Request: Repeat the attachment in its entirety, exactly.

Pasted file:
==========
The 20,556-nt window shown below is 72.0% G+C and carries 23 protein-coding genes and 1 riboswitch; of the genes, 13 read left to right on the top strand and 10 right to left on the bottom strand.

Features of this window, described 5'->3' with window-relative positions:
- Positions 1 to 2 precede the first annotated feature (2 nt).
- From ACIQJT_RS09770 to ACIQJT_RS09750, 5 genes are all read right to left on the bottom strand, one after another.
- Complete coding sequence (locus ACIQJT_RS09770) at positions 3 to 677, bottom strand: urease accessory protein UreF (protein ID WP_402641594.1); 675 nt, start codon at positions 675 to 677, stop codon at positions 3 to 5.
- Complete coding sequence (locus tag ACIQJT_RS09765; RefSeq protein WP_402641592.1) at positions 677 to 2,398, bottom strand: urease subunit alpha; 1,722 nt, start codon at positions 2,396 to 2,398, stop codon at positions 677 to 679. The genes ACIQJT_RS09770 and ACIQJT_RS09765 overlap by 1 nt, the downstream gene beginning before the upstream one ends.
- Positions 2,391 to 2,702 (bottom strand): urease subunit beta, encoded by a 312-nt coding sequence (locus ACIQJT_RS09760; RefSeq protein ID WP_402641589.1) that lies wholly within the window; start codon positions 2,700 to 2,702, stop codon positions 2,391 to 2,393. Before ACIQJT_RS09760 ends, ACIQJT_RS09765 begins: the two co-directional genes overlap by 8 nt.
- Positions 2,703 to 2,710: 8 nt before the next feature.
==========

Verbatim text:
The 20,556-nt window shown below is 72.0% G+C and carries 23 protein-coding genes and 1 riboswitch; of the genes, 13 read left to right on the top strand and 10 right to left on the bottom strand.

Features of this window, described 5'->3' with window-relative positions:
- Positions 1 to 2 precede the first annotated feature (2 nt).
- From ACIQJT_RS09770 to ACIQJT_RS09750, 5 genes are all read right to left on the bottom strand, one after another.
- Complete coding sequence (locus ACIQJT_RS09770) at positions 3 to 677, bottom strand: urease accessory protein UreF (protein ID WP_402641594.1); 675 nt, start codon at positions 675 to 677, stop codon at positions 3 to 5.
- Complete coding sequence (locus tag ACIQJT_RS09765; RefSeq protein WP_402641592.1) at positions 677 to 2,398, bottom strand: urease subunit alpha; 1,722 nt, start codon at positions 2,396 to 2,398, stop codon at positions 677 to 679. The genes ACIQJT_RS09770 and ACIQJT_RS09765 overlap by 1 nt, the downstream gene beginning before the upstream one ends.
- Positions 2,391 to 2,702 (bottom strand): urease subunit beta, encoded by a 312-nt coding sequence (locus ACIQJT_RS09760; RefSeq protein ID WP_402641589.1) that lies wholly within the window; start codon positions 2,700 to 2,702, stop codon positions 2,391 to 2,393. Before ACIQJT_RS09760 ends, ACIQJT_RS09765 begins: the two co-directional genes overlap by 8 nt.
- Positions 2,703 to 2,710: 8 nt before the next feature.